Foccaccia recipe

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This is one of the most popular breads on our village bread box delivery and known in some friends house by the kids as David’s bread; the dough is a bit challenging to make as it’s so soft but it forms this incredibly big pillow that gives a satisfying wobble when patted and you can just imagine sinking into it for an afternoon nap; well maybe…The recipe uses a biga which is a pre-ferment made in advance to add flavour and texture to the dough so you need to plan ahead if you’re going to make some foccaccias but you’ll be glad you did!


For the Biga
  • 9 oz 2 cups (250 g) 00 flour
  • 9 fl oz 1 cup 2 tbsp (250 ml) room temperature water
  • ¼ tsp (1 g) fast acting yeast
For the Dough
  • All the biga
  • 1 lb 2 oz 4 cups (500 g) 00 flour
  • 2 fl oz 4 tbsp (60 ml) olive oil
  • ⅛ oz 1¼ tsp (5 g) fast acting yeast
  • ½ oz 1½ tsp (15 g) fine sea salt
  • 10 fl oz 1¼ cups (275 ml) water
For the Topping
  • 10 cherry tomatoes, halved
  • 2 medium red onions, peeled and very finely sliced
  • A handful of fresh marjoram or a level tsp of mixed dried herbs
  • 1 fl oz 2 tbsp (30 ml) extra virgin olive oil
  • Coarse sea salt
How to Make It
    To make the Dough
  1. Mix the yeast, flour, salt, 1 tbsp of the oil and the water with the biga. Mix to a soft, sticky dough.
  2. Knead the dough on a clean surface for about 5 minutes. The dough will be very sticky but resist the temptation to add more flour; this wet dough will give a fabulous bubbly texture to your final bread. To knead the dough, it’s easier if you continuously lift it off the table with your finger tips, stretching it towards you and folding it back over itself. Try not to break through the outer surface of the dough as then it will become very messy this sounds complicated but it’s just practise and worth the mess as it does make amazing foccaccia.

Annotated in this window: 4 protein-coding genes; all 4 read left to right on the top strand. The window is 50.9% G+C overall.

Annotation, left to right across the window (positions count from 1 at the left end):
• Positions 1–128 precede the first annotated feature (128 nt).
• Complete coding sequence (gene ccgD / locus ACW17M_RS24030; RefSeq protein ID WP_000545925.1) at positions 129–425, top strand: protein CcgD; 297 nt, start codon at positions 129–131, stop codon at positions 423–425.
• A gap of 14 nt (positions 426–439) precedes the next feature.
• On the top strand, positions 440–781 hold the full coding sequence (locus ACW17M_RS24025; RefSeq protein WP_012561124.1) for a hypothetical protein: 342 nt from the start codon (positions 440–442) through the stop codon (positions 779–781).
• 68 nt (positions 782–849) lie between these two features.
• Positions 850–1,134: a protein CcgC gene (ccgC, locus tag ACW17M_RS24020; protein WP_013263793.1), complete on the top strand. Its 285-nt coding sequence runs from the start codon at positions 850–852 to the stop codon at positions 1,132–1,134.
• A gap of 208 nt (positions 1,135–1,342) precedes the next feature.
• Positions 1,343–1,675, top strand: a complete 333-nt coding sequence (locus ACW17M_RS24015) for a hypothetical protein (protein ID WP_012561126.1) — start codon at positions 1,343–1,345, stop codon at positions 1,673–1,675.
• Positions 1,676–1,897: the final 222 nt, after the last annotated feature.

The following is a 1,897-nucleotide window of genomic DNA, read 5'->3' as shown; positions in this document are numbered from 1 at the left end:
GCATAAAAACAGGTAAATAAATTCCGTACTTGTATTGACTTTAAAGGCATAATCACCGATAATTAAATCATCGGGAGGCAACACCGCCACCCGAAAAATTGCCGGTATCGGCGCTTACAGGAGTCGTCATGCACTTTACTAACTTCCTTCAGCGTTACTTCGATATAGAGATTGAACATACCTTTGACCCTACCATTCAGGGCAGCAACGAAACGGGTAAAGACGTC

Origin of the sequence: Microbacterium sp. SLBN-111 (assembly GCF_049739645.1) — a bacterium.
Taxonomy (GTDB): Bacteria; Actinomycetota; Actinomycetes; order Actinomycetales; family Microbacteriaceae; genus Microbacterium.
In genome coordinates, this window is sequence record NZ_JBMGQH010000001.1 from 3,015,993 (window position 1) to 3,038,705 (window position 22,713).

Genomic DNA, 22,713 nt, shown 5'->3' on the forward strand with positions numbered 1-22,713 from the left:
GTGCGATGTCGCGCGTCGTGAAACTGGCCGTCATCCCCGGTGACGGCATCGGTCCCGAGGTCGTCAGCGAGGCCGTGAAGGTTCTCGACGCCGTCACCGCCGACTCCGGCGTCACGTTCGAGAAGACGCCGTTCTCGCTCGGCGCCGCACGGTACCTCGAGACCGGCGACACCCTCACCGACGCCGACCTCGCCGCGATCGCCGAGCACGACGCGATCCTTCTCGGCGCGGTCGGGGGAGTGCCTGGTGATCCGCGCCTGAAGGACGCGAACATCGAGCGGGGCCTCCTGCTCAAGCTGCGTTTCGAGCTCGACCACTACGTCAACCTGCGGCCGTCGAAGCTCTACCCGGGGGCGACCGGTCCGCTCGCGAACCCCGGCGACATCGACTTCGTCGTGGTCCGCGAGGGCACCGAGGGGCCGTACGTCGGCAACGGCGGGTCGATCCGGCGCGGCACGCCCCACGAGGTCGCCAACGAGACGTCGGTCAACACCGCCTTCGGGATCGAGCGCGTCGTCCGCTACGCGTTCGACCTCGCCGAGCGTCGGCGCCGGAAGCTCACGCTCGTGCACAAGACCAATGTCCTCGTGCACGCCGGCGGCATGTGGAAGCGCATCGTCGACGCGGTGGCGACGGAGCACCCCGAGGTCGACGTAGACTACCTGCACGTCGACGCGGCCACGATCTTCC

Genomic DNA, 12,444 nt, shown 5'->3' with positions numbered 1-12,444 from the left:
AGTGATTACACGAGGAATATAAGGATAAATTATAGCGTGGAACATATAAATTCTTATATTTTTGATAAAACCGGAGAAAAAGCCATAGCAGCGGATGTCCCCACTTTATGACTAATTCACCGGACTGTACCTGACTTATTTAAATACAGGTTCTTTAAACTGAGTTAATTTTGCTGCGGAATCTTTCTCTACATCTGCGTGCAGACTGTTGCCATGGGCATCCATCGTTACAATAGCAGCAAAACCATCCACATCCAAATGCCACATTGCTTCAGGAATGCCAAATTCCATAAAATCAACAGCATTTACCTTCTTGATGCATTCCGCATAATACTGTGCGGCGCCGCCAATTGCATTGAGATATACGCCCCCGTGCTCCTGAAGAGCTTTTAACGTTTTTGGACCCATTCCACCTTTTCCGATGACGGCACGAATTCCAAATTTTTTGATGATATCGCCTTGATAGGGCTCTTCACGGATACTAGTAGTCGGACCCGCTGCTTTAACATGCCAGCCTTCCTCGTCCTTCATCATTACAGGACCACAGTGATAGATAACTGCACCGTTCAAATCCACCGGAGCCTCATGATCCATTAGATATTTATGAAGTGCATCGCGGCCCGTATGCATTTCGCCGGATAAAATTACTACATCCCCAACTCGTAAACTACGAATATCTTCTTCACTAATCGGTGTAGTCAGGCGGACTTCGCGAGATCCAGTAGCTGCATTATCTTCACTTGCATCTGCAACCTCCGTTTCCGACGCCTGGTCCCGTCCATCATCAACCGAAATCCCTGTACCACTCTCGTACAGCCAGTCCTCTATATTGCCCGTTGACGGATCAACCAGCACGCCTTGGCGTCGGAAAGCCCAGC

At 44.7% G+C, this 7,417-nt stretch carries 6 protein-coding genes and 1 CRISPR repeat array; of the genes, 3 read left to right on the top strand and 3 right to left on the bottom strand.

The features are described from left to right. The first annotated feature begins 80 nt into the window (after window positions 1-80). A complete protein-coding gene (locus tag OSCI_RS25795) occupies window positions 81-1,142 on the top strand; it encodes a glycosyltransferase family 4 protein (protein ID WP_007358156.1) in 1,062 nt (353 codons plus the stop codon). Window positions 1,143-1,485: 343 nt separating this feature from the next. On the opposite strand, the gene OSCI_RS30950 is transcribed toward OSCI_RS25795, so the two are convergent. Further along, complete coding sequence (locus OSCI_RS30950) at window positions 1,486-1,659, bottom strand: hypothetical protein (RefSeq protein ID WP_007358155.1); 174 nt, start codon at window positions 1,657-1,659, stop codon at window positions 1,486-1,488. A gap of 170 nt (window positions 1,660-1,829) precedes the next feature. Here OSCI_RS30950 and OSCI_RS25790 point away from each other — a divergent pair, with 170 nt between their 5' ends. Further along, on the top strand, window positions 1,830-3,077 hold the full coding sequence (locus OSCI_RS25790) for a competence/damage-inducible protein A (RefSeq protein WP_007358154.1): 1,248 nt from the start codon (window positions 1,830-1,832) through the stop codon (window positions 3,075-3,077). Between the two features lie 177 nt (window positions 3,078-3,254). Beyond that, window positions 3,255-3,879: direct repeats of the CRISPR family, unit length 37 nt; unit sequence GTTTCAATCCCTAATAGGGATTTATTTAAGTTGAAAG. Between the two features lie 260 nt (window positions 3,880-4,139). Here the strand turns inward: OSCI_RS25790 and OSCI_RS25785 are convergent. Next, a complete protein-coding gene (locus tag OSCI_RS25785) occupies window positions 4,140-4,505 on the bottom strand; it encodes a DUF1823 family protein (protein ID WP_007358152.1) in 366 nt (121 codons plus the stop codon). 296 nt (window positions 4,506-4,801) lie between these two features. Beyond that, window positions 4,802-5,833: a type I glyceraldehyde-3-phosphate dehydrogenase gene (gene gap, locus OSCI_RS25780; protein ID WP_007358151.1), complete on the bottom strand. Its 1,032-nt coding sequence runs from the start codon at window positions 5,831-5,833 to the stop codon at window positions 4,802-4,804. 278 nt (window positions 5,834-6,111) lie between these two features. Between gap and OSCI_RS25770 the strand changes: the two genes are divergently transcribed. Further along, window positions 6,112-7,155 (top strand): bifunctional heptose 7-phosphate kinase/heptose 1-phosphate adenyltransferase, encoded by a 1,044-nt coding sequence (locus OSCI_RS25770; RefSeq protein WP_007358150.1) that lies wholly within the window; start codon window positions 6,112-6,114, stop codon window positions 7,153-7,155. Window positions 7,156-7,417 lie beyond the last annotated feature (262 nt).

3. Tip the remaining olive oil in to a shallow tray. Place the dough in the oil. Cover the dough and leave for 1 hour to rise.
  4. Oil a patch of your work top and gently tip the dough on to it. Using the tips of your fingers, dimple the surface of the dough and ease it gently into a rectangle about 30 x 25 cm/12x10”.
  5. Scatter the tomato halves across the dough and press each one firmly down into the dough. Cover the dough again and leave for 15 minutes.
  6. After 15 minutes dimple the dough again and press each piece of tomato further into the dough. Leave it for another 10 minutes.
  7. Press any tomatoes that are making a bid for freedom back into the dough and sprinkle on the herbs. Toss the onions in the 2 tbsp oil and spread these over the dough then sprinkle generously with some coarse sea salt.
  8. Using a well floured peel, put the bread on the oven floor and put the door on so it’s ajar. Bake the foccaccia until the upper surface is a good golden brown. If the bread is browning too quickly, put a deep roasting tin over the top to protect it. The loaf should take about 15 minutes to bake - the foccaccia will be golden brown and firm on top but still springy inside.

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